Pro-oil groups question the number of signatures turned in for anti-oil and gas measures based on picture of empty boxes |

Pro-oil groups question the number of signatures turned in for anti-oil and gas measures based on picture of empty boxes

Sharon Dunn
The Greeley Tribune
Lynn Bartels, spokeswoman for the Colorado Secretary of State's office, snapped this photo of the empty boxes that remained from signature gathering efforts of the group, Yes for Health and Safety Over Fracking. Typically, she said, after consolidating the petitions, there are about five left over boxes.
Photo for the Tribune | Lynn Bartels/Colorado Secretary

What’s next

All petitions for initiatives to get on the general election ballot this year need 98,492 valid voter signatures. The state Secretary of State’s office has until Sept. 7 to validate all signatures submitted on Monday.

Some oil and gas industry proponents are wondering if they witnessed a publicity stunt Monday when the group supporting two ballot measures to limit drilling in Colorado dumped hundreds of boxes of petitions at the Colorado Secretary of State’s office.

Lynn Bartels, the spokeswoman for the office, tweeted a photo Tuesday of about 50 boxes that were emptied from the group’s display, after officials consolidated petitions to fully fill the boxes.

The tweet read: “Proponents of fracking measures turned in lots of boxes with very few petitions in them.”

Bartels said in an interview that many instances of petitions being submitted there are typically about five empty boxes left over after staff consolidates them.

The immediate implication from opponents of the measures is Monday’s event was a publicity stunt, and the groups, which used volunteers to collect signatures for the last several months, did not make the necessary 98,492 signatures to get measure Nos. 75 and 78 on the ballot. No. 75 would allow local governments to ban oil and gas drilling, while No. 78 would require any future drilling be at least 2,500 feet away from everything from residences to bodies of drinking water.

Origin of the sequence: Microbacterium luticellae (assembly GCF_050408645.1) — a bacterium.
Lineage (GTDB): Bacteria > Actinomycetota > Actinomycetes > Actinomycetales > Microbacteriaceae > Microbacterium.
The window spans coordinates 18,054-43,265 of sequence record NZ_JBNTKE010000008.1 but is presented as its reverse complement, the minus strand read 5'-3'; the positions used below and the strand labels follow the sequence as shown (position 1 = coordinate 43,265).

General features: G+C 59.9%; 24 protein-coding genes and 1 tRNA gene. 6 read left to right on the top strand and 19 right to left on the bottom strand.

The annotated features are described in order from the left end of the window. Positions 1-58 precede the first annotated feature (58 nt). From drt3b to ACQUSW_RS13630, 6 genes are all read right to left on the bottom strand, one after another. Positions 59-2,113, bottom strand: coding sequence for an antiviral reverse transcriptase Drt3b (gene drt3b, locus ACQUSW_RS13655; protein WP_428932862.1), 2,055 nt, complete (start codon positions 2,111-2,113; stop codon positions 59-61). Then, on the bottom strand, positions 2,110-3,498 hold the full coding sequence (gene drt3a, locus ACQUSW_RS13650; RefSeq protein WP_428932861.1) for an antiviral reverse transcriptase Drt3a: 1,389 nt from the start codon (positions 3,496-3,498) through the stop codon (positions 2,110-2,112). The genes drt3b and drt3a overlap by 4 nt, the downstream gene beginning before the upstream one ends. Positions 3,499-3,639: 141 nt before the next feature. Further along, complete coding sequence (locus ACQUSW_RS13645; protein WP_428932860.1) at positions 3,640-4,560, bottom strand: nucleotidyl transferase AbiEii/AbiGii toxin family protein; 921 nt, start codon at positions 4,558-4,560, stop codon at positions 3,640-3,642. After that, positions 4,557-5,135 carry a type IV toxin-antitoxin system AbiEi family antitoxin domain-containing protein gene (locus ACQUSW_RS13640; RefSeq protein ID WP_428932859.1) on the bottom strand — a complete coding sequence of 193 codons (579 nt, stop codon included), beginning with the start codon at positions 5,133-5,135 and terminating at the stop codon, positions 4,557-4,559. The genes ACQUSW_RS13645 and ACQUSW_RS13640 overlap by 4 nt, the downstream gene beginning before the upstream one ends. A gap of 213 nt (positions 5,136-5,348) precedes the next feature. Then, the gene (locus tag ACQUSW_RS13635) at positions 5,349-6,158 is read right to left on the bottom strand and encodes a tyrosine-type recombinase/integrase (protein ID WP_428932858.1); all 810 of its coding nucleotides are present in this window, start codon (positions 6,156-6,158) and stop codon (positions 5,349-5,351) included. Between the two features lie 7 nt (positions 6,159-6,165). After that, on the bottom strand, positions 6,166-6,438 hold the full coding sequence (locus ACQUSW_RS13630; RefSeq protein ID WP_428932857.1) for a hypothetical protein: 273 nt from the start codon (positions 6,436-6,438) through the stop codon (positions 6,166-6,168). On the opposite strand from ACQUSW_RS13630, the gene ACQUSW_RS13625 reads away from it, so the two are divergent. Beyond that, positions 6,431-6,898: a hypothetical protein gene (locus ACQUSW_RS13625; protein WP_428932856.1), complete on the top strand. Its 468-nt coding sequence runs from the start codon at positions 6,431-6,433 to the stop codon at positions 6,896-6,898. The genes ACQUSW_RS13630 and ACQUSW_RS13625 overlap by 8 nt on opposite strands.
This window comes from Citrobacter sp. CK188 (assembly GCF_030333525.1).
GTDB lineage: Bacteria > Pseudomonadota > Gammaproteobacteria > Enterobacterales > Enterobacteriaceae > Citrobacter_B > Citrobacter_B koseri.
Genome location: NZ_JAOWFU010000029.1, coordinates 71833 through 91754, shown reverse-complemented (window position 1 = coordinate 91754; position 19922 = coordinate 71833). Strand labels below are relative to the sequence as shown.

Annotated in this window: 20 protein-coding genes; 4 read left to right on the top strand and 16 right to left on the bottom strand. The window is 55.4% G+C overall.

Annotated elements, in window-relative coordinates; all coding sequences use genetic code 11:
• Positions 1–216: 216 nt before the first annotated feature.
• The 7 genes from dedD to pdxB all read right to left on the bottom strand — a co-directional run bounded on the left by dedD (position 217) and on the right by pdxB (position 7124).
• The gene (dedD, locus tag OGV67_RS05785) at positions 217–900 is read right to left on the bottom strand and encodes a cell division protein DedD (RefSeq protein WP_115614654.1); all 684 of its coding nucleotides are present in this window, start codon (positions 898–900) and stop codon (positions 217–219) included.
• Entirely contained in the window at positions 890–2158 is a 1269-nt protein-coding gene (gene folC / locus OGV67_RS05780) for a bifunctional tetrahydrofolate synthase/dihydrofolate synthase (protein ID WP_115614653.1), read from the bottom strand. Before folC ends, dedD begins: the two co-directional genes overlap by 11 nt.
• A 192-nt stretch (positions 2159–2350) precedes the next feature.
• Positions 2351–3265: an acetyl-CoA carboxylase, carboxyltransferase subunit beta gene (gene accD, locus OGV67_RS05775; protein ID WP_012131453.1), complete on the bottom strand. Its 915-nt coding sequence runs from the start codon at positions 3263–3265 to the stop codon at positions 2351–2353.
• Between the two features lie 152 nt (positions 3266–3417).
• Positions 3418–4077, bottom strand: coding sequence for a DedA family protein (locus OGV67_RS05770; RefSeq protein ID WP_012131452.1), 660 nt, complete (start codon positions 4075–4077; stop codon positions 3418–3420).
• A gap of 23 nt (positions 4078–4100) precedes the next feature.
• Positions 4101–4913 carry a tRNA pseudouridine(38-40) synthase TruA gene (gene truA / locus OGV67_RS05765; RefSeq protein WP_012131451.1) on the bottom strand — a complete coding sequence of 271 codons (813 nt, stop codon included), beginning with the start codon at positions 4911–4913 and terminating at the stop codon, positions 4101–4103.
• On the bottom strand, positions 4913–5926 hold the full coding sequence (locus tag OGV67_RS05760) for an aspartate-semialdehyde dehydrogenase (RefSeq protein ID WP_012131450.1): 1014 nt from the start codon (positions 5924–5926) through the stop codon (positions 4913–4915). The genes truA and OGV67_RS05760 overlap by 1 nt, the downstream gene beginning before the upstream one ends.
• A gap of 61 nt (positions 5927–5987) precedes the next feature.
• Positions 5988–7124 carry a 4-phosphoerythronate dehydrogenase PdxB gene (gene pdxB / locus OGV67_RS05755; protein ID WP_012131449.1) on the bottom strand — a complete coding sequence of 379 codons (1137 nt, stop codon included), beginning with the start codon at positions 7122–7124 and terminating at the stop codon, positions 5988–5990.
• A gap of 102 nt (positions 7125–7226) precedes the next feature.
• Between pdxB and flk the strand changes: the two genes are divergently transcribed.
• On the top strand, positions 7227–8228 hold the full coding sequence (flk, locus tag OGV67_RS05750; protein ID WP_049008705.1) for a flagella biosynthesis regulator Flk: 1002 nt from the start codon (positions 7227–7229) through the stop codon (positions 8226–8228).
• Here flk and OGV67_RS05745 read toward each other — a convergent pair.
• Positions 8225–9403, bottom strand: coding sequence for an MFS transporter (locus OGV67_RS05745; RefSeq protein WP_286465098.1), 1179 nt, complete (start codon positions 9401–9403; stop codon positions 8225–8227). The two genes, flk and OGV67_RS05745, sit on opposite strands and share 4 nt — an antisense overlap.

Lauren Petrie, the Rocky Mountain director of Food and Water Watch, a major contributor to the ballot measures’ campaign, said the group, Yes for Health and Safety over Fracking, knew going into the weekend they had well over 100,000 signatures but they kept going through Monday to capitalize on the time they had left.

“As they were coming in, toward the last-minute gathering efforts, we might have only been handing out a new box, so they were coming back like empty boxes,” Petrie said.

Petrie said the group is confident in the number of signatures it submitted.

“I think it’s kind of shameful the secretary of state is making accusations that we’re submitting” less than the required numbers, Petrie said. “This is a monumental effort. We had grassroots partners and volunteers from across state, gathering signatures for months taking time out of their days to do that.”

The display of volunteers easily carrying two and three boxes of signatures at a time and delivering them to the office, however, was suspect to some. Simon Lomax, an associate energy policy analyst with the conservative Independence Institute in Denver and a consultant who advises pro-business groups, said he’s seen this before.

In October 2014, a group of oil industry opponents delivered boxes of signatures against fracking to the governor’s office in Raleigh, N.C., including 44 empty boxes.

“To make it look more impressive they added a bunch of empty boxes, or boxes with very few petitions,” Lomax said. “It just sort of shows, these groups don’t do substance, they just do deceptive publicity stunts.”

Karen Crummy, a spokeswoman for Protect Colorado, the oil industry group that formed to fight the ballot measures, immediately sent out a news release Tuesday questioning the authenticity of the signature collection efforts. She said because the tweet came from the secretary of state’s office, many residents would infer the groups supporting the ballot measure fell short of their signature goals.

“How do you say the implication is anything else?” Crummy said.

The secretary of state’s office staffers have until Sept. 7 to count all signatures.

“We’re expecting they will go through the validation process with transparency and impartiality, as they should for any ballot measure,” Petrie said.

Crummy said no one in the oil industry will breathe a sigh of relief until that final count comes down.

“We’ll keep campaigning and moving forward as if they do have enough signatures,” Crummy said.

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